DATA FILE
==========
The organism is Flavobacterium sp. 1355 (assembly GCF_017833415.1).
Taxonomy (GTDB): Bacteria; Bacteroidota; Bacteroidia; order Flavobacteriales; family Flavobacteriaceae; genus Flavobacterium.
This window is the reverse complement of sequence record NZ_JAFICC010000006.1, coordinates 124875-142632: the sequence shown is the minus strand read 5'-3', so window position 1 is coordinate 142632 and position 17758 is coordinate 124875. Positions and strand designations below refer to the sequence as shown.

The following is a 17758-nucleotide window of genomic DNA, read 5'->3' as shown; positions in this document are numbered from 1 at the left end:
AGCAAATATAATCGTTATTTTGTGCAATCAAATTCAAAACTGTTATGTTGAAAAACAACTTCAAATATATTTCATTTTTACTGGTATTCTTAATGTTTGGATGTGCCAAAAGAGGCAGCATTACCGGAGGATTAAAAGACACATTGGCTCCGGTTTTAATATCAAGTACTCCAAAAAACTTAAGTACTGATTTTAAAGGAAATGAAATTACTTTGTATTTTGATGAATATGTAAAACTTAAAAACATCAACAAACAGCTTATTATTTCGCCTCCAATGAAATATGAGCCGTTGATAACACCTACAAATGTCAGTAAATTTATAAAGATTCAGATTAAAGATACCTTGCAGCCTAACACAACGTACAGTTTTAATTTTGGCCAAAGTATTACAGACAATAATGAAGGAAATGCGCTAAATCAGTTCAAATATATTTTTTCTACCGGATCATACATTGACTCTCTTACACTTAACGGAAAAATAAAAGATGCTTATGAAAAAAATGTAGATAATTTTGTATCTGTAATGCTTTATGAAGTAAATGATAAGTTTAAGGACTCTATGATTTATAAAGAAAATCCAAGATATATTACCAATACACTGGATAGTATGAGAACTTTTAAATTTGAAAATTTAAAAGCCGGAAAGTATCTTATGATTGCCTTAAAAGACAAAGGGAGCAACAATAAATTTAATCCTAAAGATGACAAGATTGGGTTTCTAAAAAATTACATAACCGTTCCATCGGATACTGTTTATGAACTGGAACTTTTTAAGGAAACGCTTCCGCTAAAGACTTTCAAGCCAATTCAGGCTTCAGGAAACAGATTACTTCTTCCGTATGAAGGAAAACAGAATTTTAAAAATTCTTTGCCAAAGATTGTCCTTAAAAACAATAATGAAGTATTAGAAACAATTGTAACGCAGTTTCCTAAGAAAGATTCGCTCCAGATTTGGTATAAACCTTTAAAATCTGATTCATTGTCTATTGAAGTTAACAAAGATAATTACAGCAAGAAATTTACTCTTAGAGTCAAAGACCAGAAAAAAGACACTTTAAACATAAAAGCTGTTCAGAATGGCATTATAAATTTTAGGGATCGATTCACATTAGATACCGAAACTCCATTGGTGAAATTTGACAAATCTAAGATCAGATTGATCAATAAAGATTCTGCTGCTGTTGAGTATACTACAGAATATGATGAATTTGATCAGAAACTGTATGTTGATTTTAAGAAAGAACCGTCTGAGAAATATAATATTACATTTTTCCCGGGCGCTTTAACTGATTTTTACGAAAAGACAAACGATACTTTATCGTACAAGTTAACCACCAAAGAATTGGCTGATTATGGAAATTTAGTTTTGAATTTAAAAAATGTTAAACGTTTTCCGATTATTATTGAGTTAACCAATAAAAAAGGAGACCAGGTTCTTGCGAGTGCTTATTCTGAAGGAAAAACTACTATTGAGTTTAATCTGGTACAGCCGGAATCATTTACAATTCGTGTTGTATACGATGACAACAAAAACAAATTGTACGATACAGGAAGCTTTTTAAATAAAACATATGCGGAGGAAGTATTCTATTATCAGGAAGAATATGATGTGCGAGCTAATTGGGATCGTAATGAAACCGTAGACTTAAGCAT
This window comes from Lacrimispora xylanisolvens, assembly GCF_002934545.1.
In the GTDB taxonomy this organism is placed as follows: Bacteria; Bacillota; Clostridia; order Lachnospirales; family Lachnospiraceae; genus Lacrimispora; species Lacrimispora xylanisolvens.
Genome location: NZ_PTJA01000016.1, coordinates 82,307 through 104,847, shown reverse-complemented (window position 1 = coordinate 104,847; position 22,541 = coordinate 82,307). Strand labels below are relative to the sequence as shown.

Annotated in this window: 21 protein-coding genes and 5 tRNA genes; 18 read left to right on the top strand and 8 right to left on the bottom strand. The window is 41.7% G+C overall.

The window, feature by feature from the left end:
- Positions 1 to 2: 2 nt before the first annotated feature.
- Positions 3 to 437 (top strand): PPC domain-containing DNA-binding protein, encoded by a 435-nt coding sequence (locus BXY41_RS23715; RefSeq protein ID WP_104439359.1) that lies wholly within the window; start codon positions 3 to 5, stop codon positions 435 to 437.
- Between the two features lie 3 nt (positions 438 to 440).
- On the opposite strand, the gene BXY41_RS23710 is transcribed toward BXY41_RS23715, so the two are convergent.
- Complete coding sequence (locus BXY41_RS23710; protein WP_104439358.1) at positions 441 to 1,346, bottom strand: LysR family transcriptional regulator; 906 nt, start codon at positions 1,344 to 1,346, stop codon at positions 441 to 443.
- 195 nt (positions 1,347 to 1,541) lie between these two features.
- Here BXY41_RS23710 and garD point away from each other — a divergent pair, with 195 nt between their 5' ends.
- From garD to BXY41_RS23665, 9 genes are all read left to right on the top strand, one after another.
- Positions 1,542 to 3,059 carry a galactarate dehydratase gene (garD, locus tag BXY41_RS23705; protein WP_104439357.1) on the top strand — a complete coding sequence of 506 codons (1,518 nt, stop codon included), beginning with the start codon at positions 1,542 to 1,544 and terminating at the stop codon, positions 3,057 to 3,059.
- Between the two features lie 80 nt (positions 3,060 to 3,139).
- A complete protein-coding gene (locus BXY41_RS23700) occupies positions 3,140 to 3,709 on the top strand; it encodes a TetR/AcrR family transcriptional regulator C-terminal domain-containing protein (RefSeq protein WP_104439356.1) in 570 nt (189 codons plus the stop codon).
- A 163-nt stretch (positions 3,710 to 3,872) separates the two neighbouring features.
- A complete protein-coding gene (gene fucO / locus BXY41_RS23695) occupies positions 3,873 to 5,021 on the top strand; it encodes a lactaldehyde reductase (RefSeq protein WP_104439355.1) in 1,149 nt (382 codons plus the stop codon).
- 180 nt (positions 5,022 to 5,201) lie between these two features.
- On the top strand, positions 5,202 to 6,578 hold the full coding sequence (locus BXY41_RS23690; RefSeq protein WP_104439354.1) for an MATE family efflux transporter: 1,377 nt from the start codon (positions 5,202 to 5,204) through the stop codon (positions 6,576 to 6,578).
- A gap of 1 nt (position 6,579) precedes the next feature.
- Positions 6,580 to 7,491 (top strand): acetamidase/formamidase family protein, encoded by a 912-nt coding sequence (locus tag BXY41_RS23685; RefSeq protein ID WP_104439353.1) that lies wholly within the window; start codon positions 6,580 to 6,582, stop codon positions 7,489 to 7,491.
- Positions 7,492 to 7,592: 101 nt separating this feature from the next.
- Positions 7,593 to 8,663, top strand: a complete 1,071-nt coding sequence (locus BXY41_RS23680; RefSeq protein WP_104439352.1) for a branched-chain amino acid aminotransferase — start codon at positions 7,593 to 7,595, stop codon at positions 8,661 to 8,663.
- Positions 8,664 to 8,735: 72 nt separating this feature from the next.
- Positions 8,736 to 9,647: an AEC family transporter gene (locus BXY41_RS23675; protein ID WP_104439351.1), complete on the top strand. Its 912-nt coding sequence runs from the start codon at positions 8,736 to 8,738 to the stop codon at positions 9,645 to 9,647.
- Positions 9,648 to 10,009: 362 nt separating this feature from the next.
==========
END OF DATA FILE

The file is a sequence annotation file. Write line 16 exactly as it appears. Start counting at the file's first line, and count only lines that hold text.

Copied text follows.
- 195 nt (positions 1,347 to 1,541) lie between these two features.